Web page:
The Patriarchate of Moscow and all Rus'
|Number of faithful|
approx. 100 million, mainly in Russia, Belarus and Ukraine, in the neighboring states of the former Soviet Union, in China and Japan and in the diaspora
|Title of First Hierarch||Patriarch of Moscow and and all Rus'|
|See of the First Hierarch||Moscow (Russia)|
|Current incumbent||Kirill (Gundyayev), born 1946, in office since 2009|
|Bishops and dioceses||377 bishops; 302 dioceses, divided into two autonomous churches: China (1) and Japan (3 dioceses)|
five “self-governing” churches: Estonia (1), Latvia (2), Moldova (6), Ukraine (53) and the “Russian Orthodox Church Outside of Russia” (8 dioceses) four exarchates: Africa (2), Belarus (15), Southeast Asia (4), Western Europe (5 dioceses).
|Liturgical language||Church Slavonic|
|Presence in Austria||approx. 40,000 faithful; episcopal see in Vienna; 7 parishes, 10 priests, 2 deacons|
|Presence in Germany||approx. 490,000 faithful in two dioceses: (1) Berlin Diocese of the Moscow Patriarchate: episcopal see in Berlin, 109 congregations, 77 priests, 19 deacons; (2) Diocese of ROCOR: 2 bishops (diocesan and vicar), 62 parishes, 51 priests, 11 deacons|
The Russian Orthodox Church is the largest Orthodox Church in terms of numbers. Its origin dates back to 988, when the Kyiv Grand Duke Vladimir converted to Christianity and had himself and his people baptized by representatives of the Byzantine Church. During the 13th century, after the conquest of Kyiv by the Tatars, the center of gravity of the empire shifted north and the metropolitans of Kyiv took up residence in Moscow (from 1326). Until the 15th century, the Kyiv Metropolis was under the jurisdiction of the Ecumenical Patriarchate. In 1448, there was a break between Moscow and Constantinople when Metropolitan Isidor of Kyiv wanted to implement the rulings of the Union Council of Ferrara-Florence (1438-1439) in Russia. After the conclusive collapse of the Byzantine Empire in 1453, the Tsar and the Church in Russia increasingly perceived themselves as the only legitimate "guardians of orthodoxy". This development led to the elevation of the Russian Orthodox Church to the rank of patriarchate in 1589. After a period of increasing patriarchal power in the 17th century, a phase of extensive state control over the Orthodox Church in Russia was initiated, especially, after the abolition of the patriarchate by Tsar Peter the Great in the early 18th century.
At the beginning of the 20th century, Russian religious philosophy inaugurated a creative era of theology that resulted in a major reform movement culminating in the All-Russian Council of 1917-1918. The inter-church decided reforms as well as the re-establishment of the patriarchate aimed at making possible for the church to become once more a society shaping power. The internal church reforms decreed by this council and the restoration of the patriarchate aimed at making the Orthodox Church a society shaping force once more. The Soviet takeover thwarted these plans. Orthodox bishops, priests and lay people were persecuted, executed, or sent to labor camps. A declaration of loyalty to the Soviets issued in 1927, could not prevent the persecution, but led instead to the secession of numerous Russian emigrants, who created their own church structure, the Russian Orthodox Church Outside of Russia.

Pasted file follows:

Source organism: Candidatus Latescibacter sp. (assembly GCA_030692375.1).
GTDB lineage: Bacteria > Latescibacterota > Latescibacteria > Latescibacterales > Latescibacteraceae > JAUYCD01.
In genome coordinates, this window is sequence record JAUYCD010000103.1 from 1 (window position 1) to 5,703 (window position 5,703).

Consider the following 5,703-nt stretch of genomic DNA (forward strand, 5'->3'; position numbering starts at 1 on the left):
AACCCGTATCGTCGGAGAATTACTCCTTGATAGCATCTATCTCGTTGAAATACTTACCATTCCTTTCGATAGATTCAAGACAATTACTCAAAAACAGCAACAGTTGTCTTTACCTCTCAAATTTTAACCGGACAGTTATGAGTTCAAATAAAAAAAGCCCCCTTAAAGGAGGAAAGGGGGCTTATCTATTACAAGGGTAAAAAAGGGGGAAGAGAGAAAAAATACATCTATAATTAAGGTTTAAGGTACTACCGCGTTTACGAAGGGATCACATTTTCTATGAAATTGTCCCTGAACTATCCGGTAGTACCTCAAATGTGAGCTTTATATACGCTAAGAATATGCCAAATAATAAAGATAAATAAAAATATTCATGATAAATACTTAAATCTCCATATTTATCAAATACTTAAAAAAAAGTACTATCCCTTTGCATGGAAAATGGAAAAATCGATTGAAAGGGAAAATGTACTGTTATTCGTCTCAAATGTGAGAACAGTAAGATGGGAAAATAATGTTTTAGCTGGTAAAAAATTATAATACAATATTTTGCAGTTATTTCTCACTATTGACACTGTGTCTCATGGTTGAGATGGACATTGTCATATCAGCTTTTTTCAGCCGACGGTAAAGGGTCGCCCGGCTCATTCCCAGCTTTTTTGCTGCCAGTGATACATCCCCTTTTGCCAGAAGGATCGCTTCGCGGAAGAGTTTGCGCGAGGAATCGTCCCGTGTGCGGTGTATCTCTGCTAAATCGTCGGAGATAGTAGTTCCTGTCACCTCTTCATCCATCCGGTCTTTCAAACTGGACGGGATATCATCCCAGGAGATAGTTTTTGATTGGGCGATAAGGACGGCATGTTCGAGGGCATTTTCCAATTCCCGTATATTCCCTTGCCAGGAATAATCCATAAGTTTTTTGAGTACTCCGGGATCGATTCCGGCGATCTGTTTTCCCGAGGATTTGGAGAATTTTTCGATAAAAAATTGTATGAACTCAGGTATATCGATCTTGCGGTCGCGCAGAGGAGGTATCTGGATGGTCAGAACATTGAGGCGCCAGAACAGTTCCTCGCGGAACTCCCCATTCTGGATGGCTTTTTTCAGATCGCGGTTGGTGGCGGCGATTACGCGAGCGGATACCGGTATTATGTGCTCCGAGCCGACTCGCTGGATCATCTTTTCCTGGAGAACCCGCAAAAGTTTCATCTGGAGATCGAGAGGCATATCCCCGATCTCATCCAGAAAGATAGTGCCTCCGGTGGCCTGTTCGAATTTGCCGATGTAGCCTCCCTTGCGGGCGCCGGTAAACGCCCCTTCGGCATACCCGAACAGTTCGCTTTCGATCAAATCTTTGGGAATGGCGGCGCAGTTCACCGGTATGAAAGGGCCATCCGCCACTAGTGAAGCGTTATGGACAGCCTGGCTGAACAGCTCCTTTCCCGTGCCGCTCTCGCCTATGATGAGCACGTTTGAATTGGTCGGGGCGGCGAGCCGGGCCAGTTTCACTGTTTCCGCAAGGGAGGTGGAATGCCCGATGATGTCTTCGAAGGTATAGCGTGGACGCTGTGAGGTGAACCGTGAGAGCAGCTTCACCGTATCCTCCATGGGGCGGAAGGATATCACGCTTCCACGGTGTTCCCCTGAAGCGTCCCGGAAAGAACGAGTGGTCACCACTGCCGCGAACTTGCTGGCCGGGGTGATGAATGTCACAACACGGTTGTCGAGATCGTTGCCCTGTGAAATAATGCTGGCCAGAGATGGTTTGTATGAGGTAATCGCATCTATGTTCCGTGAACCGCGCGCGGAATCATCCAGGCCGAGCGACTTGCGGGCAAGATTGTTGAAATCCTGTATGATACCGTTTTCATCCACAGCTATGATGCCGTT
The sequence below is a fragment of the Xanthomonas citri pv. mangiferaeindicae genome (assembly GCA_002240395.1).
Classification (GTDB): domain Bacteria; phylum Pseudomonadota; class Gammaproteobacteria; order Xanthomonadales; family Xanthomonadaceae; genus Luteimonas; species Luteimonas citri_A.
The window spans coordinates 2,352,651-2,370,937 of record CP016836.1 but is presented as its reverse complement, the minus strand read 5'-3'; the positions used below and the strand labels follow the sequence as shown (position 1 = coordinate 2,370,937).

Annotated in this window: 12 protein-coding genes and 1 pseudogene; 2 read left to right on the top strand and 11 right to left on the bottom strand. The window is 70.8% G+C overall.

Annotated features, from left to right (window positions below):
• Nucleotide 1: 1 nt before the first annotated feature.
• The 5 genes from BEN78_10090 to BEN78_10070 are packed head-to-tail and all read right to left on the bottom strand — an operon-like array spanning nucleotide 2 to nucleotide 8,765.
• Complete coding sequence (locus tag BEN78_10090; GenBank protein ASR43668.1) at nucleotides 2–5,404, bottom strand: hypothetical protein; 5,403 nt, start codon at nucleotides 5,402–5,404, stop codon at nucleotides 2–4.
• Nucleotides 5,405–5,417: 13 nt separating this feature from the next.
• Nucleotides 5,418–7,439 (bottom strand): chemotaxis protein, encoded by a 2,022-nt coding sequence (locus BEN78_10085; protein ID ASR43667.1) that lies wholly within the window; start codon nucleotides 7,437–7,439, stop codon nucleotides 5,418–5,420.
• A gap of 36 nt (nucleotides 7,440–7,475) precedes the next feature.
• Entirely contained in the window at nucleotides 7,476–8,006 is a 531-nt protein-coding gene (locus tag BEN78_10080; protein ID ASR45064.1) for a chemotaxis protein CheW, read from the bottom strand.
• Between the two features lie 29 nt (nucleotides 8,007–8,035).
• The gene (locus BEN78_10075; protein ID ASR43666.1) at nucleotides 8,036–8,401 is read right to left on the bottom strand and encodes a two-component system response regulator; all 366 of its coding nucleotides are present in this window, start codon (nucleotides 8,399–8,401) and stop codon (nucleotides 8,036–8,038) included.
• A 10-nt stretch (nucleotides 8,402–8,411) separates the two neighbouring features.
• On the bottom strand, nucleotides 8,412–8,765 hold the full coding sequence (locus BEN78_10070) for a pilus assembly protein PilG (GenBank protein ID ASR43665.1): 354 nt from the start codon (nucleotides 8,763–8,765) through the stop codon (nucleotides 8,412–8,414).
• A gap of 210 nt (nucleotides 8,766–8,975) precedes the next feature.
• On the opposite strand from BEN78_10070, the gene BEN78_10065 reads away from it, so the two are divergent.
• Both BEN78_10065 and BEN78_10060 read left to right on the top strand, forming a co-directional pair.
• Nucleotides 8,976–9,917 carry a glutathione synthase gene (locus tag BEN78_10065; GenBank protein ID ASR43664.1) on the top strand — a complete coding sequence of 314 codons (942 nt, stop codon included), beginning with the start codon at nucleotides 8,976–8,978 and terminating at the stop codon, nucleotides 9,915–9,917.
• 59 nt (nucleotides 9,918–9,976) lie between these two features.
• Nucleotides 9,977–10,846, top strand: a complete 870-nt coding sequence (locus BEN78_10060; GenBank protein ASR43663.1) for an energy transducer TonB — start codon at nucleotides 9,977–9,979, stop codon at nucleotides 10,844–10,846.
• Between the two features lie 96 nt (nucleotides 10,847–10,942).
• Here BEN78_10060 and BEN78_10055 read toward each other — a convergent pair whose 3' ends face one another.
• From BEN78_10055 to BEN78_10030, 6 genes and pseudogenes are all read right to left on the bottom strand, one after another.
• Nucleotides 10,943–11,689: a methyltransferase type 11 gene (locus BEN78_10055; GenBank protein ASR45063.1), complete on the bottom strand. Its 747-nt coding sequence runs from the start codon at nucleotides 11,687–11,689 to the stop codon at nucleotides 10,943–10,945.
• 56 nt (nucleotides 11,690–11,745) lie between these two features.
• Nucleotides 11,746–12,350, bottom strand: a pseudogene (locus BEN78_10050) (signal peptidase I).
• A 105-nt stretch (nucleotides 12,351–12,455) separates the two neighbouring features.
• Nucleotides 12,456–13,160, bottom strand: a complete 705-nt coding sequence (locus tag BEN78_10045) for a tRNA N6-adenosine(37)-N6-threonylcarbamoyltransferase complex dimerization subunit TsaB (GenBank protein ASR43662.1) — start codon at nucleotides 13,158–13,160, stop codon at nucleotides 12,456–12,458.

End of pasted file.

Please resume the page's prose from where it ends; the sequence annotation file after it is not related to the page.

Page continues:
World War II brought an end to the massive persecution because Stalin needed support from the Orthodox Church. After 1945, state and church in the Soviet Union found a modus vivendi that enabled the Moscow Patriarchate to do limited pastoral work within the few churches that were open but attempted to prevent any church influence on society. In 1961, the Moscow Patriarchate was allowed to join the World Council of Churches because those in power hoped that this step would distract them from state restrictions. In the decades that followed, the Moscow Patriarchate used the freedom it was given to build a network of ecumenical relationships through which the Soviet regime could be prevented from overtly persecuting the Orthodox Church.
Due to the "perestroika" initiated by Mikhail Gorbachev, the Russian Orthodox Church was able to publicly celebrate the millennium of the baptism of Kyivan Rus' in 1988. After the collapse of the Soviet Union in 1991, the Orthodox Church quickly regained its influence in the Russian Federation and in the other successor states of the Soviet Union. At the same time, ecumenical relations deteriorated, partly because of the large number of missionaries who poured into the former Soviet Union in the 1990s. The Moscow Patriarchate responded to the increased competition by declaring the territory of the former Soviet Union (with the exception of Georgia and Armenia) as its "canonical territory". In order for the growing national consciousness of the successor states to the Soviet Union to be taken into account, the Orthodox Churches in Ukraine and Belarus were granted autonomous status. After several years of preparation, the restoration of church fellowship between the Moscow Patriarchate and the Russian Church Outside of Russia was achieved in May 2007. However, as a “self-governing branch” of the Russian Orthodox Church, it retains relative independence.
- R. Elsner, Die Russische Orthodoxe Kirche vor der Herausforderung Moderne, Würzburg 2018.
- Metropolit Hilarion (Alfeyev), Katechismus. Kleine Wegbegleitung im orthodoxen Glauben, Münster 2017.
- Th. Bremer, Kreuz und Kreml. Geschichte der orthodoxen Kirche in Russland, Freiburg i.Br. ²2016.
- Die Russische Orthodoxe Kirche, ed. by Metropolit Pitirim von Volokolamsk, Berlin / New York 1988.